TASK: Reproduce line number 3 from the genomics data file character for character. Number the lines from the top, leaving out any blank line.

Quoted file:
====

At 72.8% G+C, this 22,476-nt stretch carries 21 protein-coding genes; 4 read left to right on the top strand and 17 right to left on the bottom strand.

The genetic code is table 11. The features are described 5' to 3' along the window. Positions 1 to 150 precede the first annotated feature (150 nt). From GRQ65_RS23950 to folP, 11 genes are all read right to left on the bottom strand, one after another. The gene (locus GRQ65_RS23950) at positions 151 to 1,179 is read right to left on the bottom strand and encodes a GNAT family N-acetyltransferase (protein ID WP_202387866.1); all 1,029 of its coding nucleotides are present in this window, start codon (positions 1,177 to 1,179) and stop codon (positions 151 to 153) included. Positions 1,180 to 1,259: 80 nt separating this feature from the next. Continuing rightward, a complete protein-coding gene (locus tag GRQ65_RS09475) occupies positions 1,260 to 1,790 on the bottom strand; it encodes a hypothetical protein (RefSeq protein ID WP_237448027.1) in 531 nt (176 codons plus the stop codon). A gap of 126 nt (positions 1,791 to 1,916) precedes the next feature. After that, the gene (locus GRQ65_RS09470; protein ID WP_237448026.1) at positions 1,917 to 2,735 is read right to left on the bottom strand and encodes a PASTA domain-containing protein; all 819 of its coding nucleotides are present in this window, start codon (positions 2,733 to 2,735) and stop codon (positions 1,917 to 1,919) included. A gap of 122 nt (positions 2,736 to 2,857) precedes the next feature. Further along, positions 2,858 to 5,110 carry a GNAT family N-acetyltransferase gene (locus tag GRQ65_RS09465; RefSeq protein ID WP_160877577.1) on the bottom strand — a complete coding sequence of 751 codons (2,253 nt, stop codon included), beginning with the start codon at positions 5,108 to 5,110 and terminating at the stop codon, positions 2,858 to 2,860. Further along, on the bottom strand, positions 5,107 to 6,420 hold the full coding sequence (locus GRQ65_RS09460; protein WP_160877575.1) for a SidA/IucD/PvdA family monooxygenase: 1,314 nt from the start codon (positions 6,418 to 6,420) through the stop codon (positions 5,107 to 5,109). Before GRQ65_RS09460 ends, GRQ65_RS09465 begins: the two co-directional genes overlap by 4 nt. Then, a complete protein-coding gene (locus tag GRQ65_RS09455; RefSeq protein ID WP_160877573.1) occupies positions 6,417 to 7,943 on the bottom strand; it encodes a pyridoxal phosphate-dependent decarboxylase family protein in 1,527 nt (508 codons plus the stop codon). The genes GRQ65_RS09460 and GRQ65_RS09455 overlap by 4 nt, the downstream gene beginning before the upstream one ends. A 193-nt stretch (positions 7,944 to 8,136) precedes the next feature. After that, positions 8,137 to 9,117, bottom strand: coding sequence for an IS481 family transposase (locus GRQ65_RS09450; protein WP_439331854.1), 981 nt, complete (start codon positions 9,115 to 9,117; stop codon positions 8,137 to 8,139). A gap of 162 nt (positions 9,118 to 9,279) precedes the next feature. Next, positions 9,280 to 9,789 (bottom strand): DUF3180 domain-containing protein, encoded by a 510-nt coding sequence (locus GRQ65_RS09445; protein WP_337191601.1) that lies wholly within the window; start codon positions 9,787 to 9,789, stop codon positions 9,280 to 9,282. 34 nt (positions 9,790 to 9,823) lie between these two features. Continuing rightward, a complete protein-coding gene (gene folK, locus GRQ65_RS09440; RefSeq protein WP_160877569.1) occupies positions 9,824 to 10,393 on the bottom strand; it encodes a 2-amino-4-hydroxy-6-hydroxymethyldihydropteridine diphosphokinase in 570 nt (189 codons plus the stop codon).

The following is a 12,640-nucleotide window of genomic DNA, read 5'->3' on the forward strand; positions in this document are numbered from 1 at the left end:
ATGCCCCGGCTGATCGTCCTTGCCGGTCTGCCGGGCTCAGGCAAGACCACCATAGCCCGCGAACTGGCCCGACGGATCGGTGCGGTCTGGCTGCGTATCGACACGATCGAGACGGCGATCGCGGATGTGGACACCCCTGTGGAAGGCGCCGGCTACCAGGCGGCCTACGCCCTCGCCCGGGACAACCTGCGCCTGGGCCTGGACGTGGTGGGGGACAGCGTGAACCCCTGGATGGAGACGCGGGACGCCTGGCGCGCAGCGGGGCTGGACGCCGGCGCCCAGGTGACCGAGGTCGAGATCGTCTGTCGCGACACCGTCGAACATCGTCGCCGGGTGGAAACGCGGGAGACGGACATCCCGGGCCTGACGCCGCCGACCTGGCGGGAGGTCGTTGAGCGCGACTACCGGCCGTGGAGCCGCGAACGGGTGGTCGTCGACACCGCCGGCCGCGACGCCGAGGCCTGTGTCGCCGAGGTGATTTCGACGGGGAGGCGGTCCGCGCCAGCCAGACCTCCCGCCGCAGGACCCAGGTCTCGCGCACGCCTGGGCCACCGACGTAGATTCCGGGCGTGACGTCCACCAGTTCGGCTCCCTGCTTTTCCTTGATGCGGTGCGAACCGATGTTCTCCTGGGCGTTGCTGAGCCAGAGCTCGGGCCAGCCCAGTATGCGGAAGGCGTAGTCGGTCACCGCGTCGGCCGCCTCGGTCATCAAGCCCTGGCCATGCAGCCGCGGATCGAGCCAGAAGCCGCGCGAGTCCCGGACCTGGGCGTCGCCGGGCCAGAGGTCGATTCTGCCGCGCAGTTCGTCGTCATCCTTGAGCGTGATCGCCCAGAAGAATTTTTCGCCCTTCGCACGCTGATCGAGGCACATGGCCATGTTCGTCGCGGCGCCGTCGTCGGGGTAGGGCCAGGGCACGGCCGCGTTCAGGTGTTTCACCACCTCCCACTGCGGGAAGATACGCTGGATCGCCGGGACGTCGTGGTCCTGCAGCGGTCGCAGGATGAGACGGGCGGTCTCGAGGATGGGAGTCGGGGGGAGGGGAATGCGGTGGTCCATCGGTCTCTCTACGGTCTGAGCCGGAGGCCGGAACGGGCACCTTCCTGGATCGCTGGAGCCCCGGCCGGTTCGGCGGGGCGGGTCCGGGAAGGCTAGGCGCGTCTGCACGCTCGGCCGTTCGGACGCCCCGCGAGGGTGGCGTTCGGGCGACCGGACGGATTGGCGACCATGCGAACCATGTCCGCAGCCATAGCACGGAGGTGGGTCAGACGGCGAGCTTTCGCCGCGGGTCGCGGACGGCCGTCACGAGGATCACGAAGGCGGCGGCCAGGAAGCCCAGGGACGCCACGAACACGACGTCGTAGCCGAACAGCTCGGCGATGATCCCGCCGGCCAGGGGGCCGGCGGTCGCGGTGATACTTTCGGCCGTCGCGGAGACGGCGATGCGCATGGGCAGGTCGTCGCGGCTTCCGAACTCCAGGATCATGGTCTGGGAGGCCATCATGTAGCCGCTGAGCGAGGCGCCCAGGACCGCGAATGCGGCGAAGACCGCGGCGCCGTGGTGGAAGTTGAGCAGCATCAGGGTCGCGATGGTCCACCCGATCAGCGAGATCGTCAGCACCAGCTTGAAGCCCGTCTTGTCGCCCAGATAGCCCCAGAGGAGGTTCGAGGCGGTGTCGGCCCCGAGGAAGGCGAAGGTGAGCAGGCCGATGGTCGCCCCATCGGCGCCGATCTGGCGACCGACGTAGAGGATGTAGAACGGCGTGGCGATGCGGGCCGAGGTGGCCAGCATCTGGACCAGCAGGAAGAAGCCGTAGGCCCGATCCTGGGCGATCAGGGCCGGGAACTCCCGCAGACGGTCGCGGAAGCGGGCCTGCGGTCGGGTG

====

The following is a 12,640-nucleotide window of genomic DNA, read 5'->3' on the forward strand; positions in this document are numbered from 1 at the left end: